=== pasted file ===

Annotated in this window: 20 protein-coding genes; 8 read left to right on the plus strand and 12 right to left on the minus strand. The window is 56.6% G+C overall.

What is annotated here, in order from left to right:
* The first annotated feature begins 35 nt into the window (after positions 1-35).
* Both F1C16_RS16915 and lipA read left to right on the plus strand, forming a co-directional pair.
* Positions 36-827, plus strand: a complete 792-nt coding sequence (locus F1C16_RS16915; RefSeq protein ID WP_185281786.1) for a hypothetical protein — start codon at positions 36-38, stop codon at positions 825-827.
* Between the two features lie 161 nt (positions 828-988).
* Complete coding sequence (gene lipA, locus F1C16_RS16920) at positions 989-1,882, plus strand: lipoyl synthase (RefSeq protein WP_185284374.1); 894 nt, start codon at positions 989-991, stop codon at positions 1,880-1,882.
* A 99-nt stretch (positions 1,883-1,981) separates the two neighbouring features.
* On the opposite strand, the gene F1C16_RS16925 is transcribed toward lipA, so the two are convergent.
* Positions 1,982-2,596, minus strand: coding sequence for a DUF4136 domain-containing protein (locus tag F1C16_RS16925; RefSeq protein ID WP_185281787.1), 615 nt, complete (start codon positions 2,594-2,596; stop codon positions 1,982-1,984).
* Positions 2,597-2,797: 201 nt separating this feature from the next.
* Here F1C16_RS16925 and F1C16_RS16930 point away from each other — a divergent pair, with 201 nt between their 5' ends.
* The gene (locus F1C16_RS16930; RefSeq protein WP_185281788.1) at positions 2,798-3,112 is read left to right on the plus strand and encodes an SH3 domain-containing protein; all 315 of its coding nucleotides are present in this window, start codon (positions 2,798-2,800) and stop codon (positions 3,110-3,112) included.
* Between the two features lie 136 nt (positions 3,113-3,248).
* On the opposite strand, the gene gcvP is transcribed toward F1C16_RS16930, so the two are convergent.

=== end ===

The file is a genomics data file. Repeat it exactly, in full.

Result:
Annotated in this window: 20 protein-coding genes; 8 read left to right on the plus strand and 12 right to left on the minus strand. The window is 56.6% G+C overall.

What is annotated here, in order from left to right:
* The first annotated feature begins 35 nt into the window (after positions 1-35).
* Both F1C16_RS16915 and lipA read left to right on the plus strand, forming a co-directional pair.
* Positions 36-827, plus strand: a complete 792-nt coding sequence (locus F1C16_RS16915; RefSeq protein ID WP_185281786.1) for a hypothetical protein — start codon at positions 36-38, stop codon at positions 825-827.
* Between the two features lie 161 nt (positions 828-988).
* Complete coding sequence (gene lipA, locus F1C16_RS16920) at positions 989-1,882, plus strand: lipoyl synthase (RefSeq protein WP_185284374.1); 894 nt, start codon at positions 989-991, stop codon at positions 1,880-1,882.
* A 99-nt stretch (positions 1,883-1,981) separates the two neighbouring features.
* On the opposite strand, the gene F1C16_RS16925 is transcribed toward lipA, so the two are convergent.
* Positions 1,982-2,596, minus strand: coding sequence for a DUF4136 domain-containing protein (locus tag F1C16_RS16925; RefSeq protein ID WP_185281787.1), 615 nt, complete (start codon positions 2,594-2,596; stop codon positions 1,982-1,984).
* Positions 2,597-2,797: 201 nt separating this feature from the next.
* Here F1C16_RS16925 and F1C16_RS16930 point away from each other — a divergent pair, with 201 nt between their 5' ends.
* The gene (locus F1C16_RS16930; RefSeq protein WP_185281788.1) at positions 2,798-3,112 is read left to right on the plus strand and encodes an SH3 domain-containing protein; all 315 of its coding nucleotides are present in this window, start codon (positions 2,798-2,800) and stop codon (positions 3,110-3,112) included.
* Between the two features lie 136 nt (positions 3,113-3,248).
* On the opposite strand, the gene gcvP is transcribed toward F1C16_RS16930, so the two are convergent.